Share Plan Progress

15 November 2006 Graham Rowlands

Regulations affecting directors' remuneration and employee share plans are increasing in number and complexity. Graham Rowlands and Lucy Hibbert of Linklaters explain why anyone involved in this area must keep up to date with numerous compliance issues.

Directors' remuneration is a hot topic in the media, underlined by the number of column inches that have been devoted to the recent option backdating scandal in the US. Increased transparency, particularly in the UK, has made stories easier to pick up and any non-compliance will stand out as a result.

As well as bad publicity, some lapses in compliance carry financial penalties or even criminal sanctions for directors. Many companies now offer share plans to employees across the globe, adding an extra dimension to compliance.


Employee share plans have increased in popularity over the last 20 years or so. They provide companies with an effective retention and incentivisation tool while giving employees extra reward, often on a tax-efficient basis. There is increasing evidence that companies that operate employee share plans have increased productivity and more motivated staff.

Over the last couple of years there have been significant changes in the rules relating to share awards and dealings by directors and senior management. Many of these rules aim to improve transparency by increasing disclosure.

In the US there have been recent proposals by the SEC to increase disclosure of directors' remuneration, including, as in the UK's disclosure of remuneration policy, the introduction of the new disclosure rules and changes to the rules on insider dealing mean that companies must notify the market about share dealings within a couple of days.

These announcements are regularly scanned by journalists hungry for a 'fat cat' story, so they need to be timely and accurate. Changes proposed to the insider dealing rules in the UK in 2007 may ease the burden a little, but not to any great extent.


Another regulatory hurdle is the new UK rules against age discrimination. While the UK has only just introduced regulations, other countries have had such rules for some time. Ireland has prohibited age discrimination since 1998 and there have been more claims under the age discrimination rules than under either sex or race.

In the UK everyone can rely on the new rules, but in the US, age discrimination only protects those over 40. Some countries allow companies to impose qualifying periods for benefits (for example, Poland and Portugal). Others say that this can be indirect discrimination and needs to be justifiable to be lawful.

"Is it still acceptable to not grant awards to those nearing retirement?"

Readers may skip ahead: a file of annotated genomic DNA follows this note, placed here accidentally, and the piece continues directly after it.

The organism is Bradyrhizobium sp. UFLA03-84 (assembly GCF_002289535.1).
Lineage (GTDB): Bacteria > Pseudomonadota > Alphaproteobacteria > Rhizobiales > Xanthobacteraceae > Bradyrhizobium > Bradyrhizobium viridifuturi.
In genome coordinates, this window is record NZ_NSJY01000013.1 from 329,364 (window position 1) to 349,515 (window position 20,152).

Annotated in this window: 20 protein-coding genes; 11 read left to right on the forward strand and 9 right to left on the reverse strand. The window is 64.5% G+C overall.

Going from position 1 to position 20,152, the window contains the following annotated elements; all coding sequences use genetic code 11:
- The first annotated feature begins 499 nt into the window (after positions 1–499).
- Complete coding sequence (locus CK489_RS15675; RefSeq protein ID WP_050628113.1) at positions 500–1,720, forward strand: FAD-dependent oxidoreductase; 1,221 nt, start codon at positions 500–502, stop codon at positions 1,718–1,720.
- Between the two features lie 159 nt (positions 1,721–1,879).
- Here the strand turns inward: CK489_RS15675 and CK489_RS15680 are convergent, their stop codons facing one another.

Although the concept of age discrimination is simple, the impact of the new regulations is far reaching, and companies do need to look at the rules of their incentive plans.

For example, is it still acceptable to not grant awards to those nearing retirement? Can you set service requirements for awards? What about early vesting on retirement – is that allowed? How do you distinguish resignation from early retirement anyway?


Before a company can even think of making awards under a plan, it must work through the new prospectus directive rules to check whether a full prospectus has to be published. Giving shares to employees means offering shares to the public and the new rules are there to level the playing field of investor protection across the EU.

A prospectus is a lengthy document providing detailed information about the company and the offer, and is time consuming and costly to prepare. There is an exemption from the requirement to produce a prospectus in relation to share plans, but only if the company is listed in Europe. To fall within the exemption the company must make available certain information about the offer, which could be included in share plan communications to employees.

For non-EU listed companies, the position is trickier and there is ongoing debate about how the rules will apply in practice. In a recent survey, nearly half of overseas companies say that the new rules hurt their ability to offer shares to employees in the EU. A fifth have gone further and said that they will be changing or dropping schemes as a result of the new rules.

Even if you fully acquainted with the UK rules, other member states are implementing the requirements in different ways and some have not done so at all yet, so detailed due diligence is still necessary for international plans.

"Employee share plans have increased in popularity over the last 20 years or so."


It is difficult for finance directors, company secretaries and others involved in share plans to keep up to date with new regulations and latest corporate governance best practice.

In the UK alone, there are a number of different sources of regulation – for example, from statute, the FSA, the EU and institutional investors. One of these sources is the new website from Linklaters, which provides information and guidance on employee share plans and executive pay.

With resources such as these at your fingertips, your company will have instant access to anything it needs to keep up to date or refresh its knowledge.